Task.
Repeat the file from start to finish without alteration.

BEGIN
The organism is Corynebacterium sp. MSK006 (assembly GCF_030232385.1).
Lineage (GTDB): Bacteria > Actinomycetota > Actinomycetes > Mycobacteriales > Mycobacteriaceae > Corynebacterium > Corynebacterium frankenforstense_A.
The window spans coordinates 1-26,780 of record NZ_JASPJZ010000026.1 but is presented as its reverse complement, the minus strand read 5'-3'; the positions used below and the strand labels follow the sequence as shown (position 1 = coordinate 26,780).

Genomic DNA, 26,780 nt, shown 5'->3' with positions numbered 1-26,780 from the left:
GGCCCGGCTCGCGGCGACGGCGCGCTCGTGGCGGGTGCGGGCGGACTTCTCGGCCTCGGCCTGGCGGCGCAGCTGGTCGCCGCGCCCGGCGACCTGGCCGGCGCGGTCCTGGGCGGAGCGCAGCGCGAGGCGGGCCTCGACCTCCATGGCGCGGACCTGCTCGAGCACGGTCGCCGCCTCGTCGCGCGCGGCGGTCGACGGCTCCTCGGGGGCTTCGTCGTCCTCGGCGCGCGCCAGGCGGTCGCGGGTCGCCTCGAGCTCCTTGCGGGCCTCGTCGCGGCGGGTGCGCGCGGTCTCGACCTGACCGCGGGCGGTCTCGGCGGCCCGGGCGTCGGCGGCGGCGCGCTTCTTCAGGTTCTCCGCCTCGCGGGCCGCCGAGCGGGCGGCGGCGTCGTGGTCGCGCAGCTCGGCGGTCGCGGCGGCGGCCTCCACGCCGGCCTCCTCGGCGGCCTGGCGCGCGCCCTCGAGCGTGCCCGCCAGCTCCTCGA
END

The organism is Corynebacterium sp. MSK006 (assembly GCF_030232385.1).
Lineage (GTDB): Bacteria > Actinomycetota > Actinomycetes > Mycobacteriales > Mycobacteriaceae > Corynebacterium > Corynebacterium frankenforstense_A.
The window spans coordinates 1-26,780 of record NZ_JASPJZ010000026.1 but is presented as its reverse complement, the minus strand read 5'-3'; the positions used below and the strand labels follow the sequence as shown (position 1 = coordinate 26,780).

Genomic DNA, 26,780 nt, shown 5'->3' with positions numbered 1-26,780 from the left:
GGCCCGGCTCGCGGCGACGGCGCGCTCGTGGCGGGTGCGGGCGGACTTCTCGGCCTCGGCCTGGCGGCGCAGCTGGTCGCCGCGCCCGGCGACCTGGCCGGCGCGGTCCTGGGCGGAGCGCAGCGCGAGGCGGGCCTCGACCTCCATGGCGCGGACCTGCTCGAGCACGGTCGCCGCCTCGTCGCGCGCGGCGGTCGACGGCTCCTCGGGGGCTTCGTCGTCCTCGGCGCGCGCCAGGCGGTCGCGGGTCGCCTCGAGCTCCTTGCGGGCCTCGTCGCGGCGGGTGCGCGCGGTCTCGACCTGACCGCGGGCGGTCTCGGCGGCCCGGGCGTCGGCGGCGGCGCGCTTCTTCAGGTTCTCCGCCTCGCGGGCCGCCGAGCGGGCGGCGGCGTCGTGGTCGCGCAGCTCGGCGGTCGCGGCGGCGGCCTCCACGCCGGCCTCCTCGGCGGCCTGGCGCGCGCCCTCGAGCGTGCCCGCCAGCTCCTCGA